The Bioregions Facility launched its Bioeconomy Perceptions Regional Survey in North Karelia in the period September-November 2021 in the local language, Finnish. The Survey was targeted at different groups within government and industry, to understand how they perceive the bioeconomy, its benefits, and its challenges. More specifically, the Survey aims at achieving six target outcomes: i) understand how business and policy actors perceive the bioeconomy; ii) revisit value chain priorities and related communication efforts; iii) identify barriers & supporting conditions; iv) assess “willingness to engage” with the bioeconomy; v) get insights on how to improve collaboration with government & industry and; vi) find key leverage points for bioeconomy development by identifying overlaps with other policy areas. Here we present six key highlights, one per target outcome, of the Survey in North Karelia.
- Respondents generally perceived bioeconomy as promising, and specifically to address environmental challenges. Respondents see the contribution to energy transition, and to a low-carbon economy, as the most relevant positive impact of the bioeconomy.
- North Karelia business and policy actors suggest that nature-based tourism, bioenergy and wood construction are the bioeconomy sectors with highest potential for growth in North Karelia.
- Limited co-operation among different stakeholders (policy, business, etc.) is perceived as the most important barrier for bioeconomy development. Several supporting conditions were rated in between important and extremely important, namely investment in innovation, availability of scientific information, public procurement programmes and adequate regulation.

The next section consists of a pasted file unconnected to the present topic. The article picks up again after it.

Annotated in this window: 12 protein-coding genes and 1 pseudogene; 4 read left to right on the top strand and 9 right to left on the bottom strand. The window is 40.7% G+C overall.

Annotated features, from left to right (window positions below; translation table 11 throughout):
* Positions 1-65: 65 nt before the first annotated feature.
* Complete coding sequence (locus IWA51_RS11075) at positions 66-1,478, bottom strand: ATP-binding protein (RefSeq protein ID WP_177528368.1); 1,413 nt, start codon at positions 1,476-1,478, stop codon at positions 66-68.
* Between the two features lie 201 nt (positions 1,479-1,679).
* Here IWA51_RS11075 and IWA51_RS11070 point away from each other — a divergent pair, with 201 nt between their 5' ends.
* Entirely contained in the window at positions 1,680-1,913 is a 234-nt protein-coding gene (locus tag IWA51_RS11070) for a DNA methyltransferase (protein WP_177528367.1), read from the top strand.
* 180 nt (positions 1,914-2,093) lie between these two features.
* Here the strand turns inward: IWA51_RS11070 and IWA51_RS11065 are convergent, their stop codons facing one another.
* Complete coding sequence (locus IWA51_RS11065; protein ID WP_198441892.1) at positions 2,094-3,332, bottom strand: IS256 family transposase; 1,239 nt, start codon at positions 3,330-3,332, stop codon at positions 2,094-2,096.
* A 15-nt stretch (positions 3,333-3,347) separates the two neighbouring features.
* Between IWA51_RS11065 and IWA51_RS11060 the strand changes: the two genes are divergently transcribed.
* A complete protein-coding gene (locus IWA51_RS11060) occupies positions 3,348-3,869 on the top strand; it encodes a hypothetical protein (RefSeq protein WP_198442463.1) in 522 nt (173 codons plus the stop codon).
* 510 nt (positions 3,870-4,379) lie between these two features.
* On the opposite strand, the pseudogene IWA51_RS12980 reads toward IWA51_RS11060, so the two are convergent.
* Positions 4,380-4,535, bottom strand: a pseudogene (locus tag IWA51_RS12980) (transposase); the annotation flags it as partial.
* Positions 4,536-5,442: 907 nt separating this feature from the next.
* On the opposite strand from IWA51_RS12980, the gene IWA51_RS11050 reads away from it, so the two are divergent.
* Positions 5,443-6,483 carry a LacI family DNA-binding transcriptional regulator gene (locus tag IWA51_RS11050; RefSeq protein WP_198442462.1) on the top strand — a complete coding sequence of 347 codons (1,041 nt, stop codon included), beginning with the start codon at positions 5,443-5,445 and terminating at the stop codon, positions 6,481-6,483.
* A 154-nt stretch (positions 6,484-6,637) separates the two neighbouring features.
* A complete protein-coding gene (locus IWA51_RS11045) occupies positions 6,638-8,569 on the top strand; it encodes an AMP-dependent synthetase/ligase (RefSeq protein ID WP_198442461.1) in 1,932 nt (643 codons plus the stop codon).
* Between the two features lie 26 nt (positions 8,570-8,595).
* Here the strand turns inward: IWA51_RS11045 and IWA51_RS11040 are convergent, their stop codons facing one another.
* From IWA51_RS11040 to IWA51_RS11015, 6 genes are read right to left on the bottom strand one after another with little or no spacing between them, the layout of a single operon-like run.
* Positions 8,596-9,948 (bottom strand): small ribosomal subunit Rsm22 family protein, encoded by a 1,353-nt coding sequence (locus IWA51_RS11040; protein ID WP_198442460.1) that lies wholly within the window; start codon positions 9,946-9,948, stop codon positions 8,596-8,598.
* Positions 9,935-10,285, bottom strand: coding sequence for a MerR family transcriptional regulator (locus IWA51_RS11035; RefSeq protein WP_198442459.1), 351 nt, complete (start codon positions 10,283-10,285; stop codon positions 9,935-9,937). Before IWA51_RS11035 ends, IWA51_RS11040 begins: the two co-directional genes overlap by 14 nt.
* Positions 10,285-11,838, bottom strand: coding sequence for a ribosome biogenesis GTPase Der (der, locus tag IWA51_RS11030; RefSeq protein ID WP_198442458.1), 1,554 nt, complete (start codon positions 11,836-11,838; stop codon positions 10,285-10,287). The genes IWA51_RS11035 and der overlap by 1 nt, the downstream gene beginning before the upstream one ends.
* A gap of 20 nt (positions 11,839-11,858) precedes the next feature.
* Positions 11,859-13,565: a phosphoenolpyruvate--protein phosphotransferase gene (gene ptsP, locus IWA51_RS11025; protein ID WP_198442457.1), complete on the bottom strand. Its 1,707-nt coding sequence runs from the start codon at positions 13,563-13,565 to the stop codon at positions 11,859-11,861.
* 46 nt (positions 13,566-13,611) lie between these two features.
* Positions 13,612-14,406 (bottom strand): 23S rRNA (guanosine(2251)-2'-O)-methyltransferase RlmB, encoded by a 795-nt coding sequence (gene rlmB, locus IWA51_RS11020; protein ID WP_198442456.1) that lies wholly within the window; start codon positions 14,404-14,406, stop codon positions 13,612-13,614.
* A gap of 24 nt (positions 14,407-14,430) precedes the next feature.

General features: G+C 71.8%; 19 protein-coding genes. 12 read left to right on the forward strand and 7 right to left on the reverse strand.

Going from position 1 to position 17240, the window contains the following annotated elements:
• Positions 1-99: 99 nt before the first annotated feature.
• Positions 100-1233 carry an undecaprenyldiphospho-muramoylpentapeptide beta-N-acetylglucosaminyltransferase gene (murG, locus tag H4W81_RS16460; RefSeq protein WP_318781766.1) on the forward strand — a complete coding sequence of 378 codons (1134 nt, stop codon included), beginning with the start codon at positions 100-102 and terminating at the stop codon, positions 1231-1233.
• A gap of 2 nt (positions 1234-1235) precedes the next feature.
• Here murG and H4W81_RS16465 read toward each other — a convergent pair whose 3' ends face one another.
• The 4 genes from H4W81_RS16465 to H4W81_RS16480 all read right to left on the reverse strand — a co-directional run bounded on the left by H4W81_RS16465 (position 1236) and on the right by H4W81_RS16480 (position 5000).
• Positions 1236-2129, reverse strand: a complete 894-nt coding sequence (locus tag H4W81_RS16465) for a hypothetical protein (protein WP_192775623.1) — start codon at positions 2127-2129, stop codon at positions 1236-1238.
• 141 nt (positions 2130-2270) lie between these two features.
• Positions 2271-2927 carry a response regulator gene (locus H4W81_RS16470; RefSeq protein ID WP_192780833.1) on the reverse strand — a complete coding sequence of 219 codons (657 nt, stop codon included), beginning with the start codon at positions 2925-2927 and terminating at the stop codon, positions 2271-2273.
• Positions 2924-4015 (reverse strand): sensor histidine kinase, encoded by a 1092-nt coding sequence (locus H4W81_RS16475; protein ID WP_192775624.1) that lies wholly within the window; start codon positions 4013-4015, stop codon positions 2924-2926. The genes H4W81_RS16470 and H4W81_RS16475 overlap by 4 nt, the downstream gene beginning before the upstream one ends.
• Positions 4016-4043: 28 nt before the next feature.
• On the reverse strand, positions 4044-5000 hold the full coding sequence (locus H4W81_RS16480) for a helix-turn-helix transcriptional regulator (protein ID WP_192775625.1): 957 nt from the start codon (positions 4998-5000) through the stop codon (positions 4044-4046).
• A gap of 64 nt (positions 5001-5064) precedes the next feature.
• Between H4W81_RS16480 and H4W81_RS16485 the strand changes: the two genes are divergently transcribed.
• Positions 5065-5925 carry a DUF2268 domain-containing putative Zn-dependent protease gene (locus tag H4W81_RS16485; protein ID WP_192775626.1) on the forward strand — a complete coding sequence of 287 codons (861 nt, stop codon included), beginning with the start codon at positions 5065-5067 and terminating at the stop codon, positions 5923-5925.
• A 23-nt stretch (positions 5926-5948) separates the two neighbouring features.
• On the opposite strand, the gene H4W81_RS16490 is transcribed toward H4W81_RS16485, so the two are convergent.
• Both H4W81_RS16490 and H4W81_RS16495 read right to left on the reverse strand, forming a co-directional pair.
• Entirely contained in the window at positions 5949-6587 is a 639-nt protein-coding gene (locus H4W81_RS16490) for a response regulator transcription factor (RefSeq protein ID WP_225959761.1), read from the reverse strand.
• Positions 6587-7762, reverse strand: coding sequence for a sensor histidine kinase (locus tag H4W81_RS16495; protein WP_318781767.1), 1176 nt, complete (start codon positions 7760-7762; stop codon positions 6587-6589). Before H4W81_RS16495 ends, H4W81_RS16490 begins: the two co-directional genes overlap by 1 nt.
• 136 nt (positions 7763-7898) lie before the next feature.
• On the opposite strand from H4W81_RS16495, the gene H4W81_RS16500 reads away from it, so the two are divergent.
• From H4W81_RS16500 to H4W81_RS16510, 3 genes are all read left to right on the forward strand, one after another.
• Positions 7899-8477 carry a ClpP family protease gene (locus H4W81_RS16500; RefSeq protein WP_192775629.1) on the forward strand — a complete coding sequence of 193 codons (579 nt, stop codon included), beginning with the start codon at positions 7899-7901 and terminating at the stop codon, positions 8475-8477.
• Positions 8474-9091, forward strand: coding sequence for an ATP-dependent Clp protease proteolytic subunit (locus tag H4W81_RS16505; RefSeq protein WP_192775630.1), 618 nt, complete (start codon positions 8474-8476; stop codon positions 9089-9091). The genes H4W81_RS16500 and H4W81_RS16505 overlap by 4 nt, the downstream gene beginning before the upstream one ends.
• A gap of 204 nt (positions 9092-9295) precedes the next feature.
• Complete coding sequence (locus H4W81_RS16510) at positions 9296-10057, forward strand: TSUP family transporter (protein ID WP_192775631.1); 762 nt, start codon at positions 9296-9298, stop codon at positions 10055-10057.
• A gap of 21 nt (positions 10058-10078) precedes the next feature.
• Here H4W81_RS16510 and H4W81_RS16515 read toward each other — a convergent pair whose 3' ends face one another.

- Both government and industry respondents indicated that their sector or department is willing to develop the bioeconomy.
- Government and industry respondents felt very similar about who is responsible for different tasks in moving the bioeconomy in North Karelia forward. Both groups indicated that they are equally responsible for investments in research, development, and innovation and for ensuring positive environmental and social impacts. In addition, both groups emphasised that the government is more responsible in communicating and promoting the bioeconomy among the general public.
- According to respondents, bioeconomy has strong goal alignment with environment related policy areas, especially climate change mitigation and clean energy. Other policy areas with very high overlap with bioeconomy are biodiversity conservation, circular economy, and rural development. Bioeconomy was considered to have less goal alignment with social and economic policy areas.